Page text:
KARONGI — He is tall and muscular. He looks younger than his age. But the grey hair and mustache is what betrays this appearance.
Indeed his body structure can not even be compared to that of many youths who visit the gym. At 51, John Baptist Rugigana has been steering a boat on Lake Kivu for the last 30 years.
Many people are afraid of using water transport or even mere standing near water bodies, but Rugigana has explored water for years. "Though I was based in Karongi, I went many places through the lake taking tourists around," he says, brandishing a gift reportedly got from one of his white passengers for his good humor and elaborate explanation.
He did different jobs without earning a reasonable income, the same reason that prompted him to turn to the quite risky but more earning job of boat driving. He practiced carpentry, and he would fix doors, was a photographer and worked with Rwanda Office of Tourism and National Parks (ORTPN). "Though I did many jobs, I some how knew my destiny lay in transporting people on water. It was a matter of time," says Rugigana.
Being a good swimmer, and having spent many years on an island on Lake Kivu, partly reassured him. "This gave me the chance to know more about waves on Lake Kivu, about the risks of moving on water and introduced me to many islands than one could ever imagine," he said.
Rugigana was born and brought up right in the middle of Lake Kivu at Mbabara Island, "My father owned all these islands that your eyes can reach," he explained. Currently staying at Mahoro Island, Rugigana experienced many life challenges during his youth that prompted his movements. He recalls routinely swimming along with family cattle to another island in search of pasture, and swimming to school.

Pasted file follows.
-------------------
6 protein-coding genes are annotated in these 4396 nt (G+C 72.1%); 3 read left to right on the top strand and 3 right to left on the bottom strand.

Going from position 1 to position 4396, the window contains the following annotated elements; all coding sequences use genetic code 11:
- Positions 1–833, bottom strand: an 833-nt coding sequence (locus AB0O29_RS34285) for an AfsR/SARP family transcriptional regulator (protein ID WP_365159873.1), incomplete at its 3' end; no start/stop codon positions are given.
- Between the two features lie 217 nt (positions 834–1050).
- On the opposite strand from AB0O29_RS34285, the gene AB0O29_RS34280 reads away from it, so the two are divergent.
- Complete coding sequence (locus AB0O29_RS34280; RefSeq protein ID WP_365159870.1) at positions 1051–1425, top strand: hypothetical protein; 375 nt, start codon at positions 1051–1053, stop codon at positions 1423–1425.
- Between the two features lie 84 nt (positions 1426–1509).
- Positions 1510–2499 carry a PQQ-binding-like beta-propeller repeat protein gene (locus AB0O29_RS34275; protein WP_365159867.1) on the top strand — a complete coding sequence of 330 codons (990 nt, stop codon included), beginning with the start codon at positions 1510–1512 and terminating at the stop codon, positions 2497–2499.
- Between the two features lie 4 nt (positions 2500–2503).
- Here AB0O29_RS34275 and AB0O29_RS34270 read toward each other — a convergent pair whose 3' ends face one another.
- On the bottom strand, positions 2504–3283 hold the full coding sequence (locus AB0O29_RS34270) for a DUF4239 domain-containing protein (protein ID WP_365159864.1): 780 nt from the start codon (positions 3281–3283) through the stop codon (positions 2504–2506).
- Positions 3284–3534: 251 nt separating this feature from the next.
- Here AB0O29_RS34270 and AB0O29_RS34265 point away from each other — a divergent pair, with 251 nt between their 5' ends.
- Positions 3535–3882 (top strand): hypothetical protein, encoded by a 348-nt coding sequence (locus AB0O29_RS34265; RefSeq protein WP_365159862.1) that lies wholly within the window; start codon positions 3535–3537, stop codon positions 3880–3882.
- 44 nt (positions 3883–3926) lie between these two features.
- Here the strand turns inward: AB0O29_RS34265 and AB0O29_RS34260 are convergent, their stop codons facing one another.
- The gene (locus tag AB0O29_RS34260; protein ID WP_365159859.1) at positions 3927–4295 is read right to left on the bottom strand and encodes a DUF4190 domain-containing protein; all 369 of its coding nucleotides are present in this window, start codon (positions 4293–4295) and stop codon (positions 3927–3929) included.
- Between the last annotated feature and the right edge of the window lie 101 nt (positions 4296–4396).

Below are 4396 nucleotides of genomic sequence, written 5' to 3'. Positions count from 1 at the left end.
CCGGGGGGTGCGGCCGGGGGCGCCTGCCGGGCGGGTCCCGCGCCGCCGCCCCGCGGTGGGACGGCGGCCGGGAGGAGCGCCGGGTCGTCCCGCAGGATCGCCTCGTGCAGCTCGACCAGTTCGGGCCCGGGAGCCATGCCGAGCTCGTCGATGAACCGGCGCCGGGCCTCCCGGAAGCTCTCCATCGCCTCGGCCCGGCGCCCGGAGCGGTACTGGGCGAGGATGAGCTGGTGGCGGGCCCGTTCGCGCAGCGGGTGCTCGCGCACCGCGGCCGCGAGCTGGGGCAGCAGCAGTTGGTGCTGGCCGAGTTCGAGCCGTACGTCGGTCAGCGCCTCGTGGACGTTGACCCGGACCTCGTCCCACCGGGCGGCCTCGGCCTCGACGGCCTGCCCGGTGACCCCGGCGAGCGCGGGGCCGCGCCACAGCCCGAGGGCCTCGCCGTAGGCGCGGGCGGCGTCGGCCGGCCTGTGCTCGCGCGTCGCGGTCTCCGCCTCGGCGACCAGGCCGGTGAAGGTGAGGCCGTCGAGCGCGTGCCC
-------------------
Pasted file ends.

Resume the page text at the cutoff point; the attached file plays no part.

"For all the six years of primary education, I would swim all the way to school. With all this experience I got a clear picture of what I would do in future," he said.
Rugigana is now the owner and head of Kivu Swimming Club a club with experienced swimmers who have competed in national swimming tournaments. "I have learnt a lot of skills from my trainer about swimming including ways of handling serious waves and the efforts I need to reach the far end of the Lake, "said a swimmer who gave his name as Jackson, a member of Kivu Swimming Club.
When Rugigana first inherited his father’s Mahoro Island in 1981, an island with eucalyptus trees, he hardly knew what he would use it for. But he was determined to develop it with the money he would get through his big dream job-transporting tourists. With 30 years experience in the boat transport, Rugigana was trusted by Karongi district to head Water Transportation Co-operative in the area.
"After recognizing that there was less security in Lake Kivu, we chose to give him a chance to come up with a co-operative," said one of the district officials.
Amidst the challenges, Rugigana is ready to continue with his job until his death. On many occasions strong winds would blow his boat to a different destination.
"But I would explain to my passengers and assure them safe delivery after the storm," he says. Before he could afford an engine boat, he could use a lot of manual power with the local wooden boat. The wooden boat made him exhausted and he could put him down for days with illness. According Rugigana, work wasn’t easy for him because many fishermen were unfriendly, though he never encountered any serious problem with them. "My problem was to build confidence among tourists that they would be safe with me," he explained. Many people feel drowning is certain as long as you’re moving on water.
Our discussion was interrupted by a phone call from a tourist who wanted his services. "You see, that’s why I have many plans of developing this field in my district, it’s a juicy business," he said. Traveling to and from Mahoro Island cost Frw12,000.